Fresh Herbs by the Kitchen

Posted By on December 1, 2012

A couple of weeks ago we decided to construct a couple of raised herb beds that we are planning to dedicate to only growing herbs. I have been looking forward to doing this for a long time and am excited for spring to get here so that I can plant the herb seeds I bought this fall.

We also planted numerous flower bulbs including iris, crocus and tulip around the beds so that they will have more color and look very nice. With the addition of a nice block border, our herb beds will be complete come spring and will serve us with fresh herbs for years to come.

Building a Raised Herb Bed

Raised Herb Bed - Before Cardboard and Compost

Before Cardboard and Compost

If you would like to build some raised herb beds, I would recommend doing what we did and purchasing a cheap kit. A raised herb bed doesn’t need to be fancy and certainly not that big. You probably will only need to plant one herb plant per herb that you grow, since this will supply you with nearly all you need (depending on how you use them). I also recommend placing your raised herb bed close to your kitchen so that you can just pop out the door to get what you need. If you have to walk across the yard, you will be less likely to use your herbs. As you can see, we built ours right next to our kitchen patio, only 6 feet from out kitchen door.

The best time of year to construct a new raised herb bed is in the autumn. The reason for this is that you can use the grass that you dig up as a compost after you dig it up and it will decompose over the winter. To construct your raised herb bed, first pick out the site and dig up the grass. Try to use your blade in a cutting motion right under the grass so as to slice off the grass’s roots.

After removing all the grass, you should build a trench in the dirt in the shape of the bed you are building. This will allow you to place the bed slightly under the dirt so that it is stabilized. Place the bed into the trench and adjust it to make it level. Once it’s level, push dirt back up against the raised bed to lock it into place. You have now just constructed a raised bed.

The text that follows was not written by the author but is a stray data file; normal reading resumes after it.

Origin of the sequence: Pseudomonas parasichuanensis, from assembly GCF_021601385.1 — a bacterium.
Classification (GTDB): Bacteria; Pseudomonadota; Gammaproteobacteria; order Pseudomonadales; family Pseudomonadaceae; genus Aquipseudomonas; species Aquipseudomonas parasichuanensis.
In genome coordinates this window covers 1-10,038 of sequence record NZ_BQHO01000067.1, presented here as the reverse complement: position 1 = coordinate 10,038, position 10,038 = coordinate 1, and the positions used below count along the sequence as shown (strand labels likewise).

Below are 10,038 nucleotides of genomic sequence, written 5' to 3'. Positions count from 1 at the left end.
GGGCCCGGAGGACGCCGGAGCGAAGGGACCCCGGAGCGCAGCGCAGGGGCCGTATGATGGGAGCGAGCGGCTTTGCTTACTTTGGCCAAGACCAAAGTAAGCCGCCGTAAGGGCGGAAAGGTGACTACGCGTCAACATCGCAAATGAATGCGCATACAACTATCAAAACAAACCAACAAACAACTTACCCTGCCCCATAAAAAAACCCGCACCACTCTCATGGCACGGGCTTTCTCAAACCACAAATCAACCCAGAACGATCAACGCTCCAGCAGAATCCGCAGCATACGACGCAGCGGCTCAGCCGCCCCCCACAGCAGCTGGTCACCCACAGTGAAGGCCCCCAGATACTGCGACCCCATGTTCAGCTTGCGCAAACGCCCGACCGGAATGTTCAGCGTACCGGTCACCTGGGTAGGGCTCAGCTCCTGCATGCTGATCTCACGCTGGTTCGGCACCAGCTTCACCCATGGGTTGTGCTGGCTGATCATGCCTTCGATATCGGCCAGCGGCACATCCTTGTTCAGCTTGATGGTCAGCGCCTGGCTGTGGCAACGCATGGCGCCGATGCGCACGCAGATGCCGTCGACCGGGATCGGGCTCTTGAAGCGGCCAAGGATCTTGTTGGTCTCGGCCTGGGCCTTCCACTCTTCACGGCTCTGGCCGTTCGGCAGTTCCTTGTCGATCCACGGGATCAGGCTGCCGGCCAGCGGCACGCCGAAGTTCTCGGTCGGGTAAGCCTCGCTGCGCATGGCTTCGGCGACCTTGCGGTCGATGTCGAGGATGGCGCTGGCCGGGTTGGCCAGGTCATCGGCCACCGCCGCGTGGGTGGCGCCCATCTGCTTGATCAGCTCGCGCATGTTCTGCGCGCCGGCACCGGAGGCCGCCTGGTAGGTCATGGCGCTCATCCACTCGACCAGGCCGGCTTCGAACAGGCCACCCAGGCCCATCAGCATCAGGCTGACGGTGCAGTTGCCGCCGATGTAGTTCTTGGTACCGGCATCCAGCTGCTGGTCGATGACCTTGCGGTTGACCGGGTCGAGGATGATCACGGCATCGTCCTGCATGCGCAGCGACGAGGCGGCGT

The next step is to flip the grass over and place it back on the dirt where you dug it up from so that the roots are point to the sky. This will make the grass die and will also build up the amount of soil you have in your bed. When the grass decomposes, your bed will be filled with semi-decent soil.

Raised Herb Bed - Flipped Grass

Flipped Grass

Once you have all your grass flipped, you should put down some cardboard. Make sure to remove all the tape from your cardboard, since this will not decompose. Also, I like to put down just a single layer of cardboard, so this will require some cutting and fitting. This will completely kill any grass that may still grow. Don’t worry about the cardboard, it should decompose by spring, especially if you cover the cardboard with a layer of manure/top soil. This is what we did.

Raised Herb Bed - Laying Cardboard

Laying Cardboard

Raised Herb Bed - Completed Herb Bed

Completed Herb Bed

Once spring arives, you will have a raised herb bed that is perfect for planting all sorts of herbs. Here’s a list of herbs that I’m planting in our raised herb bed:

Bergamo Bee Balm
Salad Burnet
Santo Cilantro
Lemon Balm
Lemon Grass
Greek Oregano
Forest Green Parsley

Raised Herb Bed - Herb Seed Packets

Herb Seed Packets

All these herbs were purchased from Swallowtail Gardens, which is a great company to buy from.

We also bought a Rosemary plant this past summer and now finally have a place to keep it permanently. Rosemary has an amazing smell (almost like pine tree) and will add zest to quite a few dishes.

Raised Herb Bed - Rosemary

Rosemary – Deliciously Scented Herb

I really hope you will consider dedicating a raised bed to herbs this next year. Herbs are amazing plants with many health benefits which I want to learn about and teach people about. If you have any advice for me or any readers, please share in the comments below.

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